An application by Associated Newspapers to prevent journalists giving anonymous evidence to the Leveson Inquiry has been refused at the High Court today.
Lord Justice Toulson, Mr Justice Sweeney and Mrs Justice Sharp today rejected the application for judicial review, noting in their ruling that it was “not for the court to micromanage the conduct of the Inquiry by the Chairman.”
The ruling read: “It is of the greatest importance that the Inquiry should be, and be seen by the public to be, as thorough and balanced as is practically possible,” Were journalists to be prohibited from submitting evidence anonymously, it went on to say, there would be a “gap” in the Inquiry’s work.
Toulson continued: “I am not persuaded that there is in principle something wrong in allowing a witness to give evidence anonymously through fear of career blight, rather than fear of fear of something worse.”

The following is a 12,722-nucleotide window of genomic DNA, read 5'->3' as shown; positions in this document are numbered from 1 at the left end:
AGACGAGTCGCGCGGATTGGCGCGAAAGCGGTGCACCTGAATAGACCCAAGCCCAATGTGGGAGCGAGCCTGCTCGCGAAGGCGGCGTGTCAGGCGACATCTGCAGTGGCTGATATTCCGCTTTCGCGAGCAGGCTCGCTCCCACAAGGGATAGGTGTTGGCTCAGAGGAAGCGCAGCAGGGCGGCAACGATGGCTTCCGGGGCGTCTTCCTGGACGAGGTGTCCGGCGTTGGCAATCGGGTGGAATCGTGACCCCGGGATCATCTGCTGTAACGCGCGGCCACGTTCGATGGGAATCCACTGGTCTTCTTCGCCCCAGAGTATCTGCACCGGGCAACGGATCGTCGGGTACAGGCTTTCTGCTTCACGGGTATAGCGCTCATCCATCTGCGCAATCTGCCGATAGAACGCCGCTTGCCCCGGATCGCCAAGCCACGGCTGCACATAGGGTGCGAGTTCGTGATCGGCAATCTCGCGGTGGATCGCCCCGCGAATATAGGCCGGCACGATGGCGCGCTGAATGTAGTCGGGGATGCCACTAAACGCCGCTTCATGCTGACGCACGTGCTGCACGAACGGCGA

He added that it was “important to recognise that the evidence in question will be part of a much wider tapestry” and that Associated and others were open to submit non-anonymous evidence.
Associated Newspapers, publisher of the Daily Mail and The Mail on Sunday, challenged Lord Justice Leveson’s November ruling on anonymous evidence last week, arguing that “untested” testimony from journalists could tar its titles “with a broad brush”.
Mark Warby QC, counsel for Associated Newspapers, told the court last week that anonymous evidence may damage the “rights and interests” of all tabloids, and that titles were “likely to be defamed” if allegations of impropriety were made by journalists.
The Inquiry will resume on Monday, with evidence from BBC, ITN and Sky.
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